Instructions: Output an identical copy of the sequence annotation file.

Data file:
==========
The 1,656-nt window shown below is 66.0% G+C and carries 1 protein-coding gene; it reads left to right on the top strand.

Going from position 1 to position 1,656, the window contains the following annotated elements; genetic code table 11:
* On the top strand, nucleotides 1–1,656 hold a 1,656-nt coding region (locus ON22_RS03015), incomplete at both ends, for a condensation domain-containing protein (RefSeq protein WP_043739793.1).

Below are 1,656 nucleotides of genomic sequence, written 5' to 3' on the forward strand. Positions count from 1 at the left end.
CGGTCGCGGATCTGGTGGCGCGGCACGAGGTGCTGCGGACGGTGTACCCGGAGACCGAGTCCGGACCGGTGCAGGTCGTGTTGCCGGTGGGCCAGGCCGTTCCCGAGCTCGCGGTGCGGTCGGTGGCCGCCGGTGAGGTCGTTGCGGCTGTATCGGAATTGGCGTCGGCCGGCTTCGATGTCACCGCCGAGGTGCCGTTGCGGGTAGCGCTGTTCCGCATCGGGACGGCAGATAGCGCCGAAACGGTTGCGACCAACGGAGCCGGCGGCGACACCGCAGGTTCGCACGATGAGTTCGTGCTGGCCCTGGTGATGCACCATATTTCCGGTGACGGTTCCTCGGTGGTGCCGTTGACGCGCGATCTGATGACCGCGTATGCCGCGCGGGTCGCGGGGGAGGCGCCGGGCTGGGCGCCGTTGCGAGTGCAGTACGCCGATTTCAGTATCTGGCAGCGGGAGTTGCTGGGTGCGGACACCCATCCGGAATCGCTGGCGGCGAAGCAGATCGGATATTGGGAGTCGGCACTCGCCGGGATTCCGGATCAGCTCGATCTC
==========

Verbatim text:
The 1,656-nt window shown below is 66.0% G+C and carries 1 protein-coding gene; it reads left to right on the top strand.

Going from position 1 to position 1,656, the window contains the following annotated elements; genetic code table 11:
* On the top strand, nucleotides 1–1,656 hold a 1,656-nt coding region (locus ON22_RS03015), incomplete at both ends, for a condensation domain-containing protein (RefSeq protein WP_043739793.1).

Below are 1,656 nucleotides of genomic sequence, written 5' to 3' on the forward strand. Positions count from 1 at the left end.
CGGTCGCGGATCTGGTGGCGCGGCACGAGGTGCTGCGGACGGTGTACCCGGAGACCGAGTCCGGACCGGTGCAGGTCGTGTTGCCGGTGGGCCAGGCCGTTCCCGAGCTCGCGGTGCGGTCGGTGGCCGCCGGTGAGGTCGTTGCGGCTGTATCGGAATTGGCGTCGGCCGGCTTCGATGTCACCGCCGAGGTGCCGTTGCGGGTAGCGCTGTTCCGCATCGGGACGGCAGATAGCGCCGAAACGGTTGCGACCAACGGAGCCGGCGGCGACACCGCAGGTTCGCACGATGAGTTCGTGCTGGCCCTGGTGATGCACCATATTTCCGGTGACGGTTCCTCGGTGGTGCCGTTGACGCGCGATCTGATGACCGCGTATGCCGCGCGGGTCGCGGGGGAGGCGCCGGGCTGGGCGCCGTTGCGAGTGCAGTACGCCGATTTCAGTATCTGGCAGCGGGAGTTGCTGGGTGCGGACACCCATCCGGAATCGCTGGCGGCGAAGCAGATCGGATATTGGGAGTCGGCACTCGCCGGGATTCCGGATCAGCTCGATCTC